The mystery of why glass frogs are see-through skin has been solved, scientists say: the unusual feature is a type of camouflage.
The frogs of glass are found in the tropical zone of Central and South America, and they get their name from their skin.
However, the frogs are not truly transparent, but translucent, with the skin of his back, typically, a rich green, and their intestines and the heart are visible through her belly. This has led to a question that has kept scientists in the hop.
“If the predators can not see them directly, despite of the frogs, why is the glass frogs have transparent skin at all, and not the opaque camo patterns of other tree frog species?”, said Dr. James Barnett, a postdoctoral researcher at McMaster University, Canada, who is co-author of the study.
Barnett and his colleagues say they have deciphered the riddle. “The frog is always green, which generally coincide with the leaves, but the leaves differ in its brightness,” said Barnett. The team say that while the color of the frog’s body with very few changes against the darkness or the light foliage, the legs are more translucent and hence the change in brightness, helping the amphibians to the other.
“To have translucent legs and rest with your legs around the body, the frog, the edge is transformed into a softer, less contrast gradient from the leaf to the legs, and again of the legs to the body,” said Barnett, pointing out that this makes the frog contour of less recognisable to predators.
Writing in the US journal Proceedings of the National Academy of Sciences, Barnett and his colleagues report how they carried out three experiments.
In the first, they photographed 55 frogs of glass both in the leaves and on a white background, and then used computer models to compare the color of the frog in each stage. “We have found that the color of the frogs’ bodies do not change much between cultures, but the legs did change in a significant way,” said Barnett, adding that the change was a change in the brightness, not the hue.
The results were the same when modeling how the different species you can see these frogs, including a snake, a bird and a human. “The camouflage effect is interpreted in a similar manner between human beings and the frogs’ natural predators,” said Barnett.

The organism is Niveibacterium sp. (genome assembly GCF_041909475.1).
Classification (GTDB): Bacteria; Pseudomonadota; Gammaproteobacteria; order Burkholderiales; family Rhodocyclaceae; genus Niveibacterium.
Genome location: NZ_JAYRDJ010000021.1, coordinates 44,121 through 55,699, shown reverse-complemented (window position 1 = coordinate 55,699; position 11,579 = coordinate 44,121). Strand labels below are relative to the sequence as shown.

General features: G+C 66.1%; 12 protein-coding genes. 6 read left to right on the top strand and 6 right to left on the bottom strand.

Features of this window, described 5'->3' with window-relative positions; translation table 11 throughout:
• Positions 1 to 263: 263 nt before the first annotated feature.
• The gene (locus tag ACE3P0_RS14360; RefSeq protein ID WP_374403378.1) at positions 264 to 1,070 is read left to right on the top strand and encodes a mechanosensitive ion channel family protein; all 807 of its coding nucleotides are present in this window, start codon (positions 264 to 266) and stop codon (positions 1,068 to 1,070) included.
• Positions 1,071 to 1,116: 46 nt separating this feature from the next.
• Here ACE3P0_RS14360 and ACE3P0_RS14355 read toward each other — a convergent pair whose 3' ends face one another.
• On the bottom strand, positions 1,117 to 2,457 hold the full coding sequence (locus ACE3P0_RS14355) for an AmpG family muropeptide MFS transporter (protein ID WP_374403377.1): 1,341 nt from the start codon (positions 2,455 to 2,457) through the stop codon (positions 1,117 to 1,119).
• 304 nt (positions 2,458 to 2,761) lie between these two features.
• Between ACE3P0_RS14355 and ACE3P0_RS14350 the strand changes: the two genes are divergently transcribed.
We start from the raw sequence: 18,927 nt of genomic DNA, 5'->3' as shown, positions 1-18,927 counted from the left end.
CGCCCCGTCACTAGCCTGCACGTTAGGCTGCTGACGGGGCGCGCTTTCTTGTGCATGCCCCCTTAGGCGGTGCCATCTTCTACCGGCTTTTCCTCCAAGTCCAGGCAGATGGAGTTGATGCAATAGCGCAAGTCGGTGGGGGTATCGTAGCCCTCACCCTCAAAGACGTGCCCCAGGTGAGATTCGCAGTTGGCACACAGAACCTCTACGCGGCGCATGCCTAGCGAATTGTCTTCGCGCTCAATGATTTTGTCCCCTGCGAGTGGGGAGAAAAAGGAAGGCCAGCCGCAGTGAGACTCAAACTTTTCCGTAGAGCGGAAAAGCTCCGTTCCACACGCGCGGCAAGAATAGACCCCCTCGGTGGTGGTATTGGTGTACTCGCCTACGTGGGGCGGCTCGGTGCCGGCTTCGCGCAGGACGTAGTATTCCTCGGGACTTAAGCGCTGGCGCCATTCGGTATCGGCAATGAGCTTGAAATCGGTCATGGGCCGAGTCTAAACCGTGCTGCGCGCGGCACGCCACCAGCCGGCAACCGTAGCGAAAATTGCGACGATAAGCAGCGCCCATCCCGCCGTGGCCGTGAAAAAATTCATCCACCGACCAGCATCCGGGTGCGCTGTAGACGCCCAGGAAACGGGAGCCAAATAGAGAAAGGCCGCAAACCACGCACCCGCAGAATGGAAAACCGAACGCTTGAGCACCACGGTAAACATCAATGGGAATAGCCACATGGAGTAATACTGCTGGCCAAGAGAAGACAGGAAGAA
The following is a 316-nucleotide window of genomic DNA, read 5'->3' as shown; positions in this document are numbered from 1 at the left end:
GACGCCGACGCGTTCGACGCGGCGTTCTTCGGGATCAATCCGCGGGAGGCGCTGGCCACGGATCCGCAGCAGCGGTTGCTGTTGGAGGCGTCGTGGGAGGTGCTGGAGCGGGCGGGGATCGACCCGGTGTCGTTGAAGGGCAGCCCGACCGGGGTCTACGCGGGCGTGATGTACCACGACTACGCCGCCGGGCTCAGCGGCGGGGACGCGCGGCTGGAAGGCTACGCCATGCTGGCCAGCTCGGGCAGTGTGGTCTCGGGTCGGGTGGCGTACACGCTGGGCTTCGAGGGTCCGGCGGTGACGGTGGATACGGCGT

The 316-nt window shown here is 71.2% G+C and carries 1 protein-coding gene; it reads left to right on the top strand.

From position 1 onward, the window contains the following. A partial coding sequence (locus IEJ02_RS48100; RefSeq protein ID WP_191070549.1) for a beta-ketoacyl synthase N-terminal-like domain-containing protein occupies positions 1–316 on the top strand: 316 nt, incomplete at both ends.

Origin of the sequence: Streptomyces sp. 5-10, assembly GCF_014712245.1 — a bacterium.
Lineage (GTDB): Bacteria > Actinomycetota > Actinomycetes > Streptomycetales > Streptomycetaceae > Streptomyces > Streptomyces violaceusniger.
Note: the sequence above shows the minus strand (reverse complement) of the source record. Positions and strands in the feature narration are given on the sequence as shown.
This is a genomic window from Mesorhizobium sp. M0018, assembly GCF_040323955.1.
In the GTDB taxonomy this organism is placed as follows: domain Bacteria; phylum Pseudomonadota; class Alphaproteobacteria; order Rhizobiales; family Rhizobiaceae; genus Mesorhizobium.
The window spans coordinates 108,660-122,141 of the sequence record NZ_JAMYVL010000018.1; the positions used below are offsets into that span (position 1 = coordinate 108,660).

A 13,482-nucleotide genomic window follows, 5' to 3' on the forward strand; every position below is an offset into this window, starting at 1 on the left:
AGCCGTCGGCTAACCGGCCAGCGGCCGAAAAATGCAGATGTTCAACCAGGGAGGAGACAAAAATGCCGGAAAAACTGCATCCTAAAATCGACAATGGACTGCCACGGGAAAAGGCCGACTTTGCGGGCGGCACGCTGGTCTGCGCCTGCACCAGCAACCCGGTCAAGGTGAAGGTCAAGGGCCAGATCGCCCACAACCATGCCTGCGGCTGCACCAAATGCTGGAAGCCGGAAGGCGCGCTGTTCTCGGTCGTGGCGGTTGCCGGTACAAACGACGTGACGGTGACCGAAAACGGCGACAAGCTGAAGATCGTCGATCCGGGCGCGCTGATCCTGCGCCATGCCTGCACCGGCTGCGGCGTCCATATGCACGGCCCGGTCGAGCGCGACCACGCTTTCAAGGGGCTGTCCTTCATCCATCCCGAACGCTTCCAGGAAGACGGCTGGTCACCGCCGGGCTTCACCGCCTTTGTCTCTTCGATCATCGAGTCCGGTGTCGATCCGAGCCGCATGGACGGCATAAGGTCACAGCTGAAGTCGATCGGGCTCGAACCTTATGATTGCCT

The team then produces computer-generated images of frogs of glass with different patterns of translucency against the leafy background. Twenty people were presented with 125 pictures and asked to point out the frog as soon as possible. The team found that participants were faster to detect the frog when it was completely opaque in comparison with the frogs with a natural pattern of translucency.
Finally, the team of 180 translucent and 180 dull frogs of the gelatin and put them in the vegetation at the Equator, the follow-up in the course of 72 hours if the frogs were attacked by birds. In general, the 53 opaque and 24 translucent frogs are eaten during the experiment.
“Our study shows that the be translucent help of glass frogs to camouflage themselves from predators, but not necessarily in the form expected by comparison with the full transparency of the species,” said Barnett.
Prof Devi Stuart-Fox, an expert in animalcolour and behavior at the University of Melbourne, who was not involved in the research, said: “This is a fascinating study because it shows another form of camouflage in animals – the great diversity of strategies of camouflage in nature is truly remarkable.”
Stuart-Fox said that all three of the experiments had limitations, but all in all, the evidence was compelling that the frogs ‘ translucency is a form of camouflage.
“Interestingly, the legs are more translucent than the body, so that the edges of the body more difficult to distinguish,” she said. “The predators form a search image for the shape of its prey, to mask the body of the outline is a very effective strategy to improve the camouflage.”